The traditional way of presenting a radio show in the early hours of the morning is to adopt a slightly laid-back tone, assuming that many of those listening want to be lulled to sleep. That's not the approach favoured by The Two Mikes, broadcast on TalkSport from 1 am on weekdays.
Presented by ex-tabloid journalists Mike Graham and Mike Parry, the show features the two men talking at high volume, mostly simultaneously as they try (in vain) to bludgeon the other into silence and submission. They fight, they bicker, they hurl insults, they pick up on every little slip and error, they interrupt, they try to distract the other's train of thought, and they're the best comedy double-act I know of on British radio.
The main attraction, of course, is Mike 'Porky' Parry, who is an extraordinary broadcaster. His most obvious characteristic is the way his mouth always operates at least a sentence-and-a-half before his brain. This produces a relentless stream of Spoonerisms, mixed metaphors, contractions ('the Beefa, er, the FIFA Board') and malapropisms: 'We all know Billy Bremner was an avaricious drinker.'
It also means that he'll start down a path without the faintest idea of where he's headed. So he'll try to make a passing comment about poachers turned gamekeepers and then tie himself in knots trying to work out where he stands in this equation, before catching up with himself and declaring in triumph: 'I'm a poacher - by profession, by nature and by instinct.' By which stage, of course, he's forgotten the point he originally intended to make.
He also has the ability to run in several different directions simultaneously. So in the first hour last night (all the comments in this post relate to that one hour), the agenda was clearly that they would cover three subjects: Jack Warner threatening to spill the beans on FIFA, Jack Wilshere's behaviour at Arsenal's victory parade, and the appointment of Rafa Benitez as the manager of Real Madrid.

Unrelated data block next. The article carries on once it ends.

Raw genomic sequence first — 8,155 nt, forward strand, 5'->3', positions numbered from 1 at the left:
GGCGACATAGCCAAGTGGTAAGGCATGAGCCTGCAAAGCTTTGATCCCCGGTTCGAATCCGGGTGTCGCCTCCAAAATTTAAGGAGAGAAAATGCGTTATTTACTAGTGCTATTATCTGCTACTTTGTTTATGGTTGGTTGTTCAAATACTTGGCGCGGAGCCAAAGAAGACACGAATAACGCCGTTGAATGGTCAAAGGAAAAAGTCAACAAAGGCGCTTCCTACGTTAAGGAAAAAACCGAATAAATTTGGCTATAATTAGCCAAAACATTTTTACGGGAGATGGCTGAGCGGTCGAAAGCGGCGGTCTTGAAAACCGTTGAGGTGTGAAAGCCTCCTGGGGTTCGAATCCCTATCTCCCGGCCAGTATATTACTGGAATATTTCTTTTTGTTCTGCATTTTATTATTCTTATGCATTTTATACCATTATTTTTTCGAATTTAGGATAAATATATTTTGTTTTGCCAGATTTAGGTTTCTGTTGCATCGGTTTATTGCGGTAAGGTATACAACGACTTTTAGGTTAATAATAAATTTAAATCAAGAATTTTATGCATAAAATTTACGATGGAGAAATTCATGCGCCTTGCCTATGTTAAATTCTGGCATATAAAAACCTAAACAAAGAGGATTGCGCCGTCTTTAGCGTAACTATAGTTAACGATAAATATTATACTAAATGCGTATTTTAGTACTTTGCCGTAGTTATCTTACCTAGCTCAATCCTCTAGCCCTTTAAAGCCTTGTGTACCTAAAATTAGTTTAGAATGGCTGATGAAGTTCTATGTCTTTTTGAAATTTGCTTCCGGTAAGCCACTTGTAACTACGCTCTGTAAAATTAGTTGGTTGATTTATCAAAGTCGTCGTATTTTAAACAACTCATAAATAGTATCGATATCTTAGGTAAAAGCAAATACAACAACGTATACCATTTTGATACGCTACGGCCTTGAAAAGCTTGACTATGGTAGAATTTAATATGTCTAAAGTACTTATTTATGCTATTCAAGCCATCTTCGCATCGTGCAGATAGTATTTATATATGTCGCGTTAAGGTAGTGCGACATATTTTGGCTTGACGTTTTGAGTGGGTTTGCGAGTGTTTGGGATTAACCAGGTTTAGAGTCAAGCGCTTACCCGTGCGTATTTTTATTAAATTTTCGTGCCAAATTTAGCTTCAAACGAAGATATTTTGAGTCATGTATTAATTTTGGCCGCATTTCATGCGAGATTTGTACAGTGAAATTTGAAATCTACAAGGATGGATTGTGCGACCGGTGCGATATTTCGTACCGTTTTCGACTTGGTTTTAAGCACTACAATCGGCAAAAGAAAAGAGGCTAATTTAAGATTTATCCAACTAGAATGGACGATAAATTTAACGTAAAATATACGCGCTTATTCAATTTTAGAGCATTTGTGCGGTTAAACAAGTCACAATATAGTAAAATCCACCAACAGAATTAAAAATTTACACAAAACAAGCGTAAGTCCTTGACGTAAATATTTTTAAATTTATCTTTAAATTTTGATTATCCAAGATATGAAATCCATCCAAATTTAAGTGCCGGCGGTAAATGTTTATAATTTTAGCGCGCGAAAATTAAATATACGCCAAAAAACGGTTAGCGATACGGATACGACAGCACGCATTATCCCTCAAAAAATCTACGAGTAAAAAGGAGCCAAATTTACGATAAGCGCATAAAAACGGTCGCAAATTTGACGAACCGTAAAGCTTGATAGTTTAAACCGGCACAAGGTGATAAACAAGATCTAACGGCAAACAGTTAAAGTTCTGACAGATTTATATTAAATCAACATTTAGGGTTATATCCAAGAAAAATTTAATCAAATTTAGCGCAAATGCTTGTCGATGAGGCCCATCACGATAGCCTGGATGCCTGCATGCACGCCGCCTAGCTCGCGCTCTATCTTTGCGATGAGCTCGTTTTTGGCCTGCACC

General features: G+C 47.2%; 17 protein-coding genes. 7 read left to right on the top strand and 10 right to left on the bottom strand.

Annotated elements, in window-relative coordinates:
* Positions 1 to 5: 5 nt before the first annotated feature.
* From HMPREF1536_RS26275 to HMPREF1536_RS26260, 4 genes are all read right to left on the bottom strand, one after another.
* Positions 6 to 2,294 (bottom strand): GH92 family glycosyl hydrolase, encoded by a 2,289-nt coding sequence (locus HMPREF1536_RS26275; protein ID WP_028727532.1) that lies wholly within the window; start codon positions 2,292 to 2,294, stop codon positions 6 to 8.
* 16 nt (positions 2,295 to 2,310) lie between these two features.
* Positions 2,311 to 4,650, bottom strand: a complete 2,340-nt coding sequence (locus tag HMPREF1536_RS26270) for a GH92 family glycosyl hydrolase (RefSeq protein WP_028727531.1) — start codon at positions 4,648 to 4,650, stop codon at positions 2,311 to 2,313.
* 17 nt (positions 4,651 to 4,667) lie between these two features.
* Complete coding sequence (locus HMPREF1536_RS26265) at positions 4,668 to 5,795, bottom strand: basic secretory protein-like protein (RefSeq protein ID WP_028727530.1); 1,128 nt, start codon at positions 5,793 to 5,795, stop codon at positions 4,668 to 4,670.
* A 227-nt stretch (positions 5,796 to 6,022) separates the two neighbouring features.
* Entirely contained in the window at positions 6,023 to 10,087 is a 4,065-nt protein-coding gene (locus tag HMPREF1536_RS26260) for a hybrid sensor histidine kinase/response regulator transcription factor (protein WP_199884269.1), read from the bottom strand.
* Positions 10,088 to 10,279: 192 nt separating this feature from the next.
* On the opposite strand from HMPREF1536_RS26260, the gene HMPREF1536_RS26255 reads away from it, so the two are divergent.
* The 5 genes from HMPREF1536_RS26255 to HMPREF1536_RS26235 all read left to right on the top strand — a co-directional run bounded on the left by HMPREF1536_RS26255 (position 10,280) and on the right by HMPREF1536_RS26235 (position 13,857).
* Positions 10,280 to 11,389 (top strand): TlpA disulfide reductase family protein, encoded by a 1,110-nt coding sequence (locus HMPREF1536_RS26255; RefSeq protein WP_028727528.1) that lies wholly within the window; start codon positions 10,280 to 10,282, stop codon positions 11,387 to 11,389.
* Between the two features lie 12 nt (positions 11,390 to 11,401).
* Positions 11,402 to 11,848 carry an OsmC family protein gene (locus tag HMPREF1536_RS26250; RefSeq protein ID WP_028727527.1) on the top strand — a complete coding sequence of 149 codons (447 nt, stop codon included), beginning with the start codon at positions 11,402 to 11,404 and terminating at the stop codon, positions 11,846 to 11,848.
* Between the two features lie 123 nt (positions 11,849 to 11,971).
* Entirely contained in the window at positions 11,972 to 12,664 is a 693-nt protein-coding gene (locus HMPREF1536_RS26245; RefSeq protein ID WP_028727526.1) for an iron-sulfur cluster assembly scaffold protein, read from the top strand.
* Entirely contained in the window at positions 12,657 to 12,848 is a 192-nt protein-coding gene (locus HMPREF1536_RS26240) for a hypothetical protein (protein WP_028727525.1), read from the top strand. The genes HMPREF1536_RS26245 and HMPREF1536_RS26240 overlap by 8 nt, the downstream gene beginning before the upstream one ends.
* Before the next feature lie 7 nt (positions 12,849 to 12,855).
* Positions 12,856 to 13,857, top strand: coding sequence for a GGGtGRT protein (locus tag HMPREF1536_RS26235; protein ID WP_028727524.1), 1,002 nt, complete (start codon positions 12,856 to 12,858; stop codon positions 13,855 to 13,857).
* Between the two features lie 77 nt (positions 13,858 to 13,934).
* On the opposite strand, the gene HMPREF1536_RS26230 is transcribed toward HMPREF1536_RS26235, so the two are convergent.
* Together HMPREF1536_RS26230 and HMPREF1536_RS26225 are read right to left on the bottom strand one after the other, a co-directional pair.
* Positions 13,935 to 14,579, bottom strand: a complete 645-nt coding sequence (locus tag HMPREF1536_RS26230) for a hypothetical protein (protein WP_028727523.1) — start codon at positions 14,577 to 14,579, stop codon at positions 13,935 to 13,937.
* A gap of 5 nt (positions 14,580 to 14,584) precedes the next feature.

What we actually got was Parry rambling about everything under the sun, from how he was once reduced to poverty after a tax demand, right through to his account of how Chester (his home town) used to be the world's biggest port until 'a guy from China' threw some seaweed in the River Dee.
He also told us that he regretted the time when he described Spain as being full of peasants with bread under their arm, walking alongside donkeys wearing straw hats. And he insisted that he could speak with some expertise on the subject of badgers because: 'I've got a mate who once went to Cirencester Agricultural College.'
And all the way through, Mike Graham - the straight man of the outfit - is taunting and teasing and mocking Parry's doomed battle with the English language, his imprecision with facts, and his inability to follow a train of thought. 'You're talking absolute cobblers,' Graham concluded at the end of the first hour. And he was right.
Interrupting this endless squabble, they managed to take one phone call from a listener, who also talked non-stop, adding his voice to the two already fighting to be heard. And they spent a few minutes on the line to a Russian journalist, who was trying to make some points about FIFA, though it was hard to tell quite what he was saying, since his contribution simply gave Parry the chance to share his thoughts on what a beautiful country Russia was: 'I love the architecture of Moscow and Leningrad and St Petersburg...'
If Parry is the star, then Graham deserves a great deal of credit as well. Parry's had other partners before. Many have fond memories of his double-act with Andy Townsend, an ex-footballer whose nagging suspicion of his own intellectual shortcomings meant that he never quite knew when to challenge Parry's flights of contorted rhetoric. But Graham - a good, opinionated broadcaster in his own right - is the perfect foil.
And despite all the squabbling, there's a genuine affection in there. On occasion, normally later on in the night, they can get into dewy-eyed reminiscences of the old days of journalism, proving yet again that there's nothing quite as sentimental as an aging tabloid hack.
Although all the above quotes come from the first hour of last night's show, I can't resist including the all-time greatest Parryism, as revived regularly by Paul Hawksbee and Andy Jacobs, in which the great man described Bordeaux: 'You know, where the tapestry comes from.'
I'm not saying that Mike Parry is a genius. But he might just be a work of genius.